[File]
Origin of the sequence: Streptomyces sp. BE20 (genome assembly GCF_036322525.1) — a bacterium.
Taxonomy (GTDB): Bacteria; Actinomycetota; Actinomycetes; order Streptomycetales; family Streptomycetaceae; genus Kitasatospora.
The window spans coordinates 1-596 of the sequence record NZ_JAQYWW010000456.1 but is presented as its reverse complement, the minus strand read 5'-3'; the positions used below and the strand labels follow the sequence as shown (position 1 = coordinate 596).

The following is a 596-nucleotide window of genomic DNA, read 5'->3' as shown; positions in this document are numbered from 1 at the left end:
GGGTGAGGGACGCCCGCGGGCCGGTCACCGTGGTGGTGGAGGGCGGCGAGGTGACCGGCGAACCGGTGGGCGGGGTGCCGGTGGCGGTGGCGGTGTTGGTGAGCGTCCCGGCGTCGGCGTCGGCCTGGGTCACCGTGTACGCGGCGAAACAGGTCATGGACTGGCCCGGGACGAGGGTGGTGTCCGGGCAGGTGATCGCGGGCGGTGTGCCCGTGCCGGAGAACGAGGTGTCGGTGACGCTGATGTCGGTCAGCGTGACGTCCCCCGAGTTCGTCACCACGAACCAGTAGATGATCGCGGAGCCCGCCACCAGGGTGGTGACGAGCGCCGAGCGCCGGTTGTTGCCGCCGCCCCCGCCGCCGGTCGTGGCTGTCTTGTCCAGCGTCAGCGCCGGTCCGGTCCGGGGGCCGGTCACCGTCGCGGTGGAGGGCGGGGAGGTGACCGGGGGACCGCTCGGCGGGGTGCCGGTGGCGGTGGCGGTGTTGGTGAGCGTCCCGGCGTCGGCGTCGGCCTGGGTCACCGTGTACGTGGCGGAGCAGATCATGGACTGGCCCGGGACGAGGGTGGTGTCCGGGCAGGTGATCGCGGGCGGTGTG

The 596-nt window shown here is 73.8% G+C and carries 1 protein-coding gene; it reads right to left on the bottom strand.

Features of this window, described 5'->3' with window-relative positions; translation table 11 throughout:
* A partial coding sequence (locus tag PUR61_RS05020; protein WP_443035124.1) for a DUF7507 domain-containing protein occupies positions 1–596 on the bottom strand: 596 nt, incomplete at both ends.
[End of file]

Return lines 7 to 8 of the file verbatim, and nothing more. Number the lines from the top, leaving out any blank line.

Features of this window, described 5'->3' with window-relative positions; translation table 11 throughout:
* A partial coding sequence (locus tag PUR61_RS05020; protein WP_443035124.1) for a DUF7507 domain-containing protein occupies positions 1–596 on the bottom strand: 596 nt, incomplete at both ends.